Volume 2 Issue 26 | January 19, 2008 |


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From Bogra

Sabina Moving Forward

In the year 1995, Sabina Yasmin's home was made out of clay. She and her husband used to live in only two rooms with their two children. As she kept on working and practicing her craft, her rooms used to fill up with fabric paints, clothes and wooden blocks. Her husband was unemployed and their living situation was worsening day by day. They didn't even earn enough to pay for bare necessities. She had started her business with only 800 taka capital that she gained from selling her only precious possession: a ring. She started with only 800 taka, but she also started with infinite determination. She roamed shops and marketplaces with her husband, trying to make as many sales as possible to retailers. But her style is already out of fashion, people hardly buy such screen prints, embossed designs or traditional block prints. Her business progressed at the speed of a turtle, too slow for her family's survival. The earnings were too little to meet family expenses such as the rent of her house. Neighbours would constantly look down on them, as if poverty was a disease and they should be quarantined.

When all hope seemed to be lost, Sabina's husband heard about Bongo Block Batik training centre in Calcutta. Sabina and her husband decided to give their lives one last shot and somehow managed to raise 30 thousand taka for travel and training expenses. Consequently, a new struggle for survival begins for Sabina's family.

The years pass and in 2007, Sabina is now living a completely different life. She is solvent. She is not crippled by the grip of poverty anymore. She is now a trainer. She has provided the training she received to many men and women of various ages, sometimes for free and sometimes for a minimum fee. Over time, her skills have shown signs of specialization. Her work is now professional. She is a master at using the right colours and techniques in creating new and stylish designs on clothes. Sometimes she experiments and creates new styles. So far, she has provided training and advice to over 5000 people. Many people give orders according to their needs, and Sabina creates exactly what her customers want. Her business is stable now, with steady sales all year round. Seasonal slumps in sales is almost absent in her current endeavour, one she has named Rong Mela.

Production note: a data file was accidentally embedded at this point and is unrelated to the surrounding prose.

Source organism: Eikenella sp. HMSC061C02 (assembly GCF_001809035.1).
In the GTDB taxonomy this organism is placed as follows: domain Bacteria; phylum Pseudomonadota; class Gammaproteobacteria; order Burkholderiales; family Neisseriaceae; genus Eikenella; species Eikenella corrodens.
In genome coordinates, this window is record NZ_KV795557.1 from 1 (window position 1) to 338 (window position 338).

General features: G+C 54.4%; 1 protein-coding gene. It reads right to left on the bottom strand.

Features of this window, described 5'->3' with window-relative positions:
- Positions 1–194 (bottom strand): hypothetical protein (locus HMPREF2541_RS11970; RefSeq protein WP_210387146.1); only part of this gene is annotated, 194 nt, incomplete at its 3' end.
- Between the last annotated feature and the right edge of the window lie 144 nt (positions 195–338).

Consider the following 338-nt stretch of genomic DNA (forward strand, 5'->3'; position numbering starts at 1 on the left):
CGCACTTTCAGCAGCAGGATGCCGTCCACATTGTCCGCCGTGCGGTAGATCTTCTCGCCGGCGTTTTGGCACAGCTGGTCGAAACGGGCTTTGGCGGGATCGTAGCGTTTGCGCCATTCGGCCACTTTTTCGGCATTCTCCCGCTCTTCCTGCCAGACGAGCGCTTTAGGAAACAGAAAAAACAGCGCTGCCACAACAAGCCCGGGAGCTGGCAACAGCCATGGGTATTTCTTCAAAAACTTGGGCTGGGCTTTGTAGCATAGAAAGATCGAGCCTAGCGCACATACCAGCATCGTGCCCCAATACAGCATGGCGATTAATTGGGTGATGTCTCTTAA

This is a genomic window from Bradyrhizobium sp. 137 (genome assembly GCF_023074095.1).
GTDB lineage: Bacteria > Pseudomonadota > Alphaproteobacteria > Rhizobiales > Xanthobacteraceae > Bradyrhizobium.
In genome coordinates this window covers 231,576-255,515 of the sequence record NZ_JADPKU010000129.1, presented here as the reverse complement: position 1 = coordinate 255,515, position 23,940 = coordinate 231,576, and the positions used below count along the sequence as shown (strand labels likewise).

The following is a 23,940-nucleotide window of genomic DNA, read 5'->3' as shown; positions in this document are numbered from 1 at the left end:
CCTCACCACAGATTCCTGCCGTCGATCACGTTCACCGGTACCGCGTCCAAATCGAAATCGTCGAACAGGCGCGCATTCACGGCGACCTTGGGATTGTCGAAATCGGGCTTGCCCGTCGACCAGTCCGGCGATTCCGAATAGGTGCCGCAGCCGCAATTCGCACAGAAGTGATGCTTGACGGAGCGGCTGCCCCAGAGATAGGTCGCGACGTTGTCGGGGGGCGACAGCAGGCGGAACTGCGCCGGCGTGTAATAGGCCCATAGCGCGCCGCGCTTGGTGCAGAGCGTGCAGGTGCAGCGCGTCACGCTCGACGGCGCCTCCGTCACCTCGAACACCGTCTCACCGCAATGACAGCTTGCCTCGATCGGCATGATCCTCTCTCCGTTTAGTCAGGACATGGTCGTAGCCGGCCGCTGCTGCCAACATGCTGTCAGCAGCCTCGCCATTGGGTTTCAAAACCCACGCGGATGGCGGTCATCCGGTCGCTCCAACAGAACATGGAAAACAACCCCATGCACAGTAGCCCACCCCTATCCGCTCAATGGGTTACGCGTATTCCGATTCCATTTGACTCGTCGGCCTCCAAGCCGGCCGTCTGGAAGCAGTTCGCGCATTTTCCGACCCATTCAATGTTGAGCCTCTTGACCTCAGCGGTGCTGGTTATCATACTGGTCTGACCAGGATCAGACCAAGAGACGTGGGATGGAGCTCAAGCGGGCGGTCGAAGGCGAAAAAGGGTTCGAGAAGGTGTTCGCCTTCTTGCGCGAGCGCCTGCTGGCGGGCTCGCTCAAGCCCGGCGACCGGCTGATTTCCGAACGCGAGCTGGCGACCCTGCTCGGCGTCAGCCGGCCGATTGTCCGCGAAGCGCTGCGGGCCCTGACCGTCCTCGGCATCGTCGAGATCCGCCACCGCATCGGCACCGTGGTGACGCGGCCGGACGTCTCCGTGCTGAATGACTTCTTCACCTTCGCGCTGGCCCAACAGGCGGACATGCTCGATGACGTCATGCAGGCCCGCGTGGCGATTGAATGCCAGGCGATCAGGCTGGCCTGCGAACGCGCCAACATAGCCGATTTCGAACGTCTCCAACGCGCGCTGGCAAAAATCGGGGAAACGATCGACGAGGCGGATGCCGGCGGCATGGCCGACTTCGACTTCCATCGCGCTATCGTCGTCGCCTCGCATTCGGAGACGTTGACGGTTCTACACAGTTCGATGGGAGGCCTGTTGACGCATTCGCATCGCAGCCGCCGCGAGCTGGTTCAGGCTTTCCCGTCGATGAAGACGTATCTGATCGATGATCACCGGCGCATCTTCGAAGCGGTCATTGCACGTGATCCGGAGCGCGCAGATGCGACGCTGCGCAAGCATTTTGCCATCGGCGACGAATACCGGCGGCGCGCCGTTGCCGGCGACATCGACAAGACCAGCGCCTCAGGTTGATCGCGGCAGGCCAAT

She can apply block, batik, screen print, embossing, multi-dye and ordinary dye in almost all kinds of materials. Her room is still full of camera-boxes or screens used for screen-printing. Alongside Bogra, her products are being sold in Chittagong, Sirajganj, Bagerhat, Rangpur and Dinajpur. Many retailers now carry products made by Sabina and she is happy that her craft has been able to help others as well as her own family.

She lives in a brick-laid house with a tin roof now, and is living a solvent life. She is being able to feed her children well, and is earning enough to even handover some money to her husband after paying all expenses. She is an ideal model of a self-sufficient woman. In Eid-ul-fitr of the year 2007, she worked on 1000 Panjabis and earned 98 thousand taka! On top of that, she has also worked on orders for Sari, Salowar Kameez and other forms of clothing, earning another additional 50 thousand taka.

Sabina says, “the colours in my creations will never fade, I can guarantee that 100%. I never compromise with the quality of my work.”

She has dreamed of many things in her life, and even though not all could be realized, she is happy that she could make a difference in her life and in the lives of the ones she loved. Her only dream now is to see her “Rong Mela” grow more and more. She intends to transform it into a big factory that would employ many workers. She is more than happy to offer free counselling and advising regarding the use of fabric colours and techniques. Sabina is a successful woman, both financially and personally. She has net savings of about 2.5 lakh taka (250 thousand taka), and earns around 1.5 lakh taka (150 thousand taka) per year. She intends to unite her trainees and help them get involved commercially so that unemployment can be reduced. She believes that both men and women can be specialized in this field of work.

Sabina knows that financial security is a prerequisite for self-image and confidence. Her home is now free of poverty and hunger. Her neighbours now stare at her with jealous eyes. All Sabina wants to do is to keep going forward as a beacon of hope and success, lighting the way ahead.


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